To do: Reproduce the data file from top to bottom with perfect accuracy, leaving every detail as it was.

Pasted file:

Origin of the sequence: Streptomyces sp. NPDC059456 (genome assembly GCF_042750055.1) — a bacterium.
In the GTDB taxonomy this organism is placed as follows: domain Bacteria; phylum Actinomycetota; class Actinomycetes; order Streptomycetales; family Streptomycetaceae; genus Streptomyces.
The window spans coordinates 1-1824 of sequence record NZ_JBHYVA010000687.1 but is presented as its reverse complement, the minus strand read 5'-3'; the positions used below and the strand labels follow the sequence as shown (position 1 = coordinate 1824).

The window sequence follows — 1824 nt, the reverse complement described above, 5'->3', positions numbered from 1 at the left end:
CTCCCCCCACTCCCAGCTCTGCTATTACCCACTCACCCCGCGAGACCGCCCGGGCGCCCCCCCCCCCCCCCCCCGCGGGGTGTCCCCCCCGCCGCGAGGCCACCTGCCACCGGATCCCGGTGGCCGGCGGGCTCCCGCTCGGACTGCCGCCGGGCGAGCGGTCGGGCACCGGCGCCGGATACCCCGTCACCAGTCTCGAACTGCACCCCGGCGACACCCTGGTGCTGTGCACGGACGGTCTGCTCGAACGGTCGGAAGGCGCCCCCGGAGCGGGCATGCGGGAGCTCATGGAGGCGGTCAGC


Origin of the sequence: Streptomyces sp. NPDC059456 (genome assembly GCF_042750055.1) — a bacterium.
In the GTDB taxonomy this organism is placed as follows: domain Bacteria; phylum Actinomycetota; class Actinomycetes; order Streptomycetales; family Streptomycetaceae; genus Streptomyces.
The window spans coordinates 1-1824 of sequence record NZ_JBHYVA010000687.1 but is presented as its reverse complement, the minus strand read 5'-3'; the positions used below and the strand labels follow the sequence as shown (position 1 = coordinate 1824).

The window sequence follows — 1824 nt, the reverse complement described above, 5'->3', positions numbered from 1 at the left end:
CTCCCCCCACTCCCAGCTCTGCTATTACCCACTCACCCCGCGAGACCGCCCGGGCGCCCCCCCCCCCCCCCCCCGCGGGGTGTCCCCCCCGCCGCGAGGCCACCTGCCACCGGATCCCGGTGGCCGGCGGGCTCCCGCTCGGACTGCCGCCGGGCGAGCGGTCGGGCACCGGCGCCGGATACCCCGTCACCAGTCTCGAACTGCACCCCGGCGACACCCTGGTGCTGTGCACGGACGGTCTGCTCGAACGGTCGGAAGGCGCCCCCGGAGCGGGCATGCGGGAGCTCATGGAGGCGGTCAGC